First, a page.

You have requested our opinion as to whether foster care is a legal debt and whether states (or their political subdivisions) may use SSI past-due benefits to reimburse themselves for "care and maintenance" costs of foster care. For the reasons discussed below, if an SSI recipient's past-due benefits are in a "dedicated account," those funds may not be used for basic maintenance costs.
a. Factual Background
In a letter dated June 27, 2001, Ms. Paula H~ of the Larimer County (Colorado) Department of Human Services, Children, Youth & Family Division (the agency), requested from SSA a formal exception to SSA's dedicated accounts policy to allow the agency to reimburse itself for past expenditures for foster care. Ms. H~ noted the agency routinely applies for SSI benefits on behalf of children in its care, and you have informed us that the agency serves as representative payee in this case. Ms. H~ noted that recently the agency had received medical approvals for applications submitted more than six months previously, and that the SSI past-due benefits therefore were subject to SSI dedicated account provisions.
Ms. H~ argued that although the agency's expenditures may primarily be attributed to a category not permitted (food, shelter, clothing, and personal items), they serve a larger purpose in improving and treating the child's condition. Ms. H~ noted that the agency's payments to facilities/foster homes may include not only basic maintenance costs, but also costs for difficulty of care assessment, administrative/staff maintenance, and treatment services. Ms. H~ also pointed out the responsibility for the delayed approval of SSI benefits was with the Colorado Disability Determination Services (DDS) and not the agency.
Under section 1631(a)(2)(F) of the Act, 42 U.S.C. § 1383(a)(2)(F), if a child under the age of 18 is awarded more than six months' worth of SSI past-due benefits, the child's representative payee is required to establish a "dedicated account" into which those past-due benefits must be deposited. The law also restricts the items and services that the payee is permitted to purchase with funds from the dedicated account. See id. The funds may be used only for medical treatment, education or job training, or for other expenses, provided they are related to the child's impairment. See id.; see also 20 C.F.R. §§ 416.546, 416.640(e) (2001); POMS GN 00602.140.
Under 20 C.F.R. § 416.640(d), a payee may satisfy a beneficiary's debt arising prior to the first month for which payments are certified to the payee if the beneficiary's current and reasonably foreseeable needs are met. See also POMS GN 00602.030A. POMS GN 00602.140C.2.b. provides that funds in a dedicated account may be used for repayment of past debt, including self-reimbursement by a creditor payee, for those items or services that were related to the child's impairment and benefitted the child. SSA approval is required when a payee is also the creditor. See POMS GN 00602.030B.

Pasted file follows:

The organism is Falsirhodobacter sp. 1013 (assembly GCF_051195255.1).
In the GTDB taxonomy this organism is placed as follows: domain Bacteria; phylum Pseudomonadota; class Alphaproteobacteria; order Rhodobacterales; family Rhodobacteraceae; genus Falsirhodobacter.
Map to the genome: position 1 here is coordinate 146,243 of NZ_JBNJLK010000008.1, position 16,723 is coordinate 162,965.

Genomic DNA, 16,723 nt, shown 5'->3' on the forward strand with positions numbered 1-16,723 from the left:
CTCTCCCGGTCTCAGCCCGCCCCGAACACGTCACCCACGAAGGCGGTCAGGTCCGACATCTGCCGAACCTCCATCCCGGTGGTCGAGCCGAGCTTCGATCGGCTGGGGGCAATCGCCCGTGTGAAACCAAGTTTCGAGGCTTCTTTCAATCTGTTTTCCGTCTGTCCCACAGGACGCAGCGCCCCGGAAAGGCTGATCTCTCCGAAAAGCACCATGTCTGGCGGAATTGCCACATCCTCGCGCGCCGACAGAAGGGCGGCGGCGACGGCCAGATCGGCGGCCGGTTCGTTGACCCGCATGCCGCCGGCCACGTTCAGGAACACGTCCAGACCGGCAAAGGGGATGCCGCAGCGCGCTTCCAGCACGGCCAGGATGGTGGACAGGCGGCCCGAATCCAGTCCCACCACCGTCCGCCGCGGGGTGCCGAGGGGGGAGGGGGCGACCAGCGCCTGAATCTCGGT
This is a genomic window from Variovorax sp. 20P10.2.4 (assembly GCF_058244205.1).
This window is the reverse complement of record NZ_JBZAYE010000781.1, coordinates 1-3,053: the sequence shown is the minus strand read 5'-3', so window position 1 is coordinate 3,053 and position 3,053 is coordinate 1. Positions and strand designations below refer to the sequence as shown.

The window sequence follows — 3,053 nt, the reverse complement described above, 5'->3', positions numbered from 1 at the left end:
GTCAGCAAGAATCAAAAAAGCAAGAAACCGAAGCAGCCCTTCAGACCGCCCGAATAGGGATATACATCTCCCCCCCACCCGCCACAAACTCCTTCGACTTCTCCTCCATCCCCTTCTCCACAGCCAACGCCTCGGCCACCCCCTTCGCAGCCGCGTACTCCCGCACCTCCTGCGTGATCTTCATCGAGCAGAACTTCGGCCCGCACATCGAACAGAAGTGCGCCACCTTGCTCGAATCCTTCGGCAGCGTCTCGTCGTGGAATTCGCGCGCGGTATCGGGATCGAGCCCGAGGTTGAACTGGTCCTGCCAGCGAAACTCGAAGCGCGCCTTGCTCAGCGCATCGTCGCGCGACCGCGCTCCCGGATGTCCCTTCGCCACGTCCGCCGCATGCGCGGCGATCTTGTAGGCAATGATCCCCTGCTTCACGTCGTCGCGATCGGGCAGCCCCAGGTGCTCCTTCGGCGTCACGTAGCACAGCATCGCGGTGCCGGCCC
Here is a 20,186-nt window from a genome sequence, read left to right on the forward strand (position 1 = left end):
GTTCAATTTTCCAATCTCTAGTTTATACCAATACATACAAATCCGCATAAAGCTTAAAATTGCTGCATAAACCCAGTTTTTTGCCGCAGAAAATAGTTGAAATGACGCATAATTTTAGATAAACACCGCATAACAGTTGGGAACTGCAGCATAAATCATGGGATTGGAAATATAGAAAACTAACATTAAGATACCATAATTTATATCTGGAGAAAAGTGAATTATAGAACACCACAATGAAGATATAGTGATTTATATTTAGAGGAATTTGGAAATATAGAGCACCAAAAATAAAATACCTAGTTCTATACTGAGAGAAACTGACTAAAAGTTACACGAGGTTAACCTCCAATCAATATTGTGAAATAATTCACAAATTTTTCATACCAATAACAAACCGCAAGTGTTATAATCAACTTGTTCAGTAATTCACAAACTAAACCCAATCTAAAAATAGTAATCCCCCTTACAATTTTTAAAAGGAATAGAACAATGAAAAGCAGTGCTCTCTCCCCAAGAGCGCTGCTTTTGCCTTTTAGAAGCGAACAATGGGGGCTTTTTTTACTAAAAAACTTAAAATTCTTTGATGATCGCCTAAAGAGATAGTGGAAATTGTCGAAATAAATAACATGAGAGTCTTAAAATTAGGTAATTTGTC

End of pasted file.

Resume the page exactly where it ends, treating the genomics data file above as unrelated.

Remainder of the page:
As an initial question, you have asked whether a child's past foster care costs are considered a legal debt that may be repaid from funds in a dedicated account. In Colorado, parents have a duty to provide reasonable support for their children and are obligated to contribute to the cost of their child's residential placement. See Colo. Rev. Stat. § 19-1-115(4)(d); People ex rel. N.D.S., 5 P.3d 382, 384 (Colo. App. 2000). "Foster care fees are considered child support obligations, and under both statute and rules adopted by the State Department of Social Services (now Department of Human Services), the amount of the fee for which the parents are obligated is based upon application of the child support guidelines." People ex rel. S.M.S., 907 P.2d 739, 740 (Colo. App. 1995). Thus, the costs of foster care are considered a legal debt owed by a child's parents. The question arises as to whether a debt of the child's parents is also a debt of the child SSI beneficiary. However, we need not decide that question in a strict legal sense. Under SSA policy, a foster care agency that acts as representative payee for an SSI recipient may recover past expenses from dedicated account funds if those expenses are related to the child's impairment. See POMS GN 00602.140D. It is the agency payee's responsibility to explain why or how an item or service (other than medical treatment; and education or job skills training) relates to the child's impairment. See POMS GN 00602.140C.2. So, the agency (that is the subject of this opinion) may be reimbursed for a child's past foster care costs that are related to the child's impairment.
Finally, as noted above, you have asked whether dedicated account funds may be used for "care and maintenance," as Ms. H~ has requested. Under SSA policy, basic maintenance costs (food, shelter, clothing, and personal items) not related to the child's impairment may not be paid with dedicated account funds. See POMS GN 00602.140B.4. If "care and maintenance" is the equivalent of "basic maintenance," then dedicated account funds generally may not be used for "care and maintenance" costs under SSA's policy. The GC has previously stated:
Although it would not in our view be the most legally supportable interpretation, we do not believe SSA is legally precluded from going further and adopting a policy under which expenditures for basic needs such as food, shelter, and utilities would, as a general rule, be considered related to the child's impairment and an allowable dedicated account expenditure.
Memorandum, Expenditures of Dedicated Account Funds for Basic Living Expenses, OGC (Fried) to Office of Program Benefits (O'Connell), SSA, July 8, 1997 (copy attached). However, SSA's longstanding policy is that dedicated funds may not be used to reimburse care and maintenance expenses. See Note to file, Dedicated Accounts and Expenditures for Residential Facilities, OGC (Yudin), June 9, 2000 (copy attached). Therefore, in the absence of any regulatory change, that is the policy to be followed in this situation.
Deana R. E~
Regional Chief Counsel, Region VIII
By Thomas H. K~
Assistant Regional Counsel